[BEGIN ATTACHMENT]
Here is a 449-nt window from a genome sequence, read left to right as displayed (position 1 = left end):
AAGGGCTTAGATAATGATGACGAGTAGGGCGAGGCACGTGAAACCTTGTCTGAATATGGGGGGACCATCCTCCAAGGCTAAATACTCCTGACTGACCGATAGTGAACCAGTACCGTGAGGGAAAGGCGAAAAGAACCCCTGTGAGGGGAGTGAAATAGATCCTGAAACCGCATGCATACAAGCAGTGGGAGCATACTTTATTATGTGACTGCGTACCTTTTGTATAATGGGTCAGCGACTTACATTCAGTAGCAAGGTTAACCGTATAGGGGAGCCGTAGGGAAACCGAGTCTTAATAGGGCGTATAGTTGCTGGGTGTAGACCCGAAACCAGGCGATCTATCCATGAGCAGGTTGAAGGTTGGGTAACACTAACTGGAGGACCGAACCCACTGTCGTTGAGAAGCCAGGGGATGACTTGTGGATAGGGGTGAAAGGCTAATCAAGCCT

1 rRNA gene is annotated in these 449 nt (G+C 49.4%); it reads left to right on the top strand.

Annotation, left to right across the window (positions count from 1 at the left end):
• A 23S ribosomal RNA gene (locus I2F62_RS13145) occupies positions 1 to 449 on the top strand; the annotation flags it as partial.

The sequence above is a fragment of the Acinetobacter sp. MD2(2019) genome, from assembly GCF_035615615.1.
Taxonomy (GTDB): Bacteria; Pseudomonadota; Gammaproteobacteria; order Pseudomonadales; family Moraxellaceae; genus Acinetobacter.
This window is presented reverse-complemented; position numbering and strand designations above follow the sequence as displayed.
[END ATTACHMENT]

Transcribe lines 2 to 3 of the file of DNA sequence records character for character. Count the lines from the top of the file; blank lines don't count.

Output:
AAGGGCTTAGATAATGATGACGAGTAGGGCGAGGCACGTGAAACCTTGTCTGAATATGGGGGGACCATCCTCCAAGGCTAAATACTCCTGACTGACCGATAGTGAACCAGTACCGTGAGGGAAAGGCGAAAAGAACCCCTGTGAGGGGAGTGAAATAGATCCTGAAACCGCATGCATACAAGCAGTGGGAGCATACTTTATTATGTGACTGCGTACCTTTTGTATAATGGGTCAGCGACTTACATTCAGTAGCAAGGTTAACCGTATAGGGGAGCCGTAGGGAAACCGAGTCTTAATAGGGCGTATAGTTGCTGGGTGTAGACCCGAAACCAGGCGATCTATCCATGAGCAGGTTGAAGGTTGGGTAACACTAACTGGAGGACCGAACCCACTGTCGTTGAGAAGCCAGGGGATGACTTGTGGATAGGGGTGAAAGGCTAATCAAGCCT

1 rRNA gene is annotated in these 449 nt (G+C 49.4%); it reads left to right on the top strand.